Evidence that the Internet continues to bloom as a political tool:
The site features what its designer calls a “temporary” page explaining his mission to be “the liaison for those disenchanted with the lackluster performance” of the mayor. A full-blown site is to debut Friday.
The site, started by Matthew Hockman, a University of Toledo psychology major, is designed, he said, to gather “constructive criticism.”
He said that he wants it to be used by citizens to vent civic frustration as much as to push Mr. Ford from office.
Merchandise - yard signs, T-shirts, etc. - will eventually be sold on the site, he said.
The site includes poll questions on the mayor's job performance, the use of police bicycle patrols to squelch off-campus parties near UT, and the smoking ban.
Predictably, early poll results skewed heavily against the Ford administration.
Mr. Ford is not the first Toledo mayor to face Internet opposition. Do you remember the now defunct web site www.recallcarty.com?
That effort fell well short of collecting enough signatures to put the recall question to voters but succeeded in providing local web surfers with regular amusement.
He held a conference telephone call with supporters nationwide while on a California campaign swing, the point of which was to get people excited, raise a little money, and to win an entry in the Guinness Book of World Records for the most people on a conference call.
It apparently worked. So, pending certification, even if Mr. Dean doesn't make it to the White House, he will at least find a new home in the record book.
Campaign officials said that about 100 Toledoans who were gathered at three locations were among the more than 3,500 people who took part in the call. The current certified record is 3,310 people on one call.
The vote will be just like a primary election, said party spokesman Jason Moon. The election is considered a caucus because it will be run by the party, not the state.
However, adding the option of Internet voting will mean the subtraction of the secret ballot.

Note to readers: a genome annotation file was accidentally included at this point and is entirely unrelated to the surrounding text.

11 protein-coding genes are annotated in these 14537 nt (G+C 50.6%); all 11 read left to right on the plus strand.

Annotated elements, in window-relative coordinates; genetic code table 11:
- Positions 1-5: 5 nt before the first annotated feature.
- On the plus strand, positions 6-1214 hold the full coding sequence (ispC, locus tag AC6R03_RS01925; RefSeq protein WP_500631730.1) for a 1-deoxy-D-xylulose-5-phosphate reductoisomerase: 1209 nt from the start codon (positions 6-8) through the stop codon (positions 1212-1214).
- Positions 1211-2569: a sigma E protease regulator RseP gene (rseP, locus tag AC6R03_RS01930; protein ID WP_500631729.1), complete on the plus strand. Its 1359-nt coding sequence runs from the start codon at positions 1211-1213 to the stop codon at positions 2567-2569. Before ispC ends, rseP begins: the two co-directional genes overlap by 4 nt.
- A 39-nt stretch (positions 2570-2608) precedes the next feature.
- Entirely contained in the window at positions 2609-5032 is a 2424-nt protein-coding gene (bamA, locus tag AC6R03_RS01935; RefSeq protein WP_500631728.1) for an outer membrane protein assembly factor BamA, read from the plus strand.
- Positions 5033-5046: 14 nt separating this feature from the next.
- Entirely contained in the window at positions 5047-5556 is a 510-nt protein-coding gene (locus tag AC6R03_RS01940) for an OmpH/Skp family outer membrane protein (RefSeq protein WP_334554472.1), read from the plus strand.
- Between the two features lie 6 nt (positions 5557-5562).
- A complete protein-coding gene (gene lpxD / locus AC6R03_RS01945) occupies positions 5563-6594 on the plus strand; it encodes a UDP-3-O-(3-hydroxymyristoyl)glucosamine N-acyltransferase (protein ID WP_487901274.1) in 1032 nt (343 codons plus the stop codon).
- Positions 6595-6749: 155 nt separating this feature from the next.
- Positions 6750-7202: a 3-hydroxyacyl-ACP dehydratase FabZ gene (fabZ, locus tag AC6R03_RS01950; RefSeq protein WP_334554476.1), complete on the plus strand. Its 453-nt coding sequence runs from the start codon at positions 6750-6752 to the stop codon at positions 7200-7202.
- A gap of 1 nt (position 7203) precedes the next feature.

Mr. Moon said that the party will need to track who voted and for whom they voted, so they can subtract a person's vote if he or she is found to have voted two or three times using different methods.
Because Mr. Dean has had such phenomenal success recruiting volunteers and raising money online, other candidates have begun to complain about the inclusion of Internet voting as a component of the Michigan caucus, according to an Associated Press story last week.
Michigan Democrats' co-chairman Mark Brewer said that the party will stand by its decision to employ the Internet, the story said.
Unfortunately, the biography is not hers.
Oh, her name is there, in big, bold print at the top of the page www.tmc-clerk.com/Bio.html, and in the first sentence of the bio.
But the life story is that of her predecessor, Maggie Thurber.
Maggie, not Theresa, was born in Nashville. Maggie, not Theresa, grew up in Point Place. Maggie, not Theresa, went to Woodward High School (Theresa went to Scott High School).
The picture next to the biographical copy? Maggie, not Theresa.
By the second paragraph, all pretense that this might be Theresa's life story is gone. The copy refers to Maggie, not Theresa. About the only thing they have in common is they are both Republicans.
Ms. Gabriel was appointed clerk earlier this year, when Ms. Thurber left to take a seat on the Lucas County board of commissioners.
One wonders: as the person charged with keeping meticulous account of the complicated municipal court record, why is Ms. Gabriel not as meticulous about a simple biography?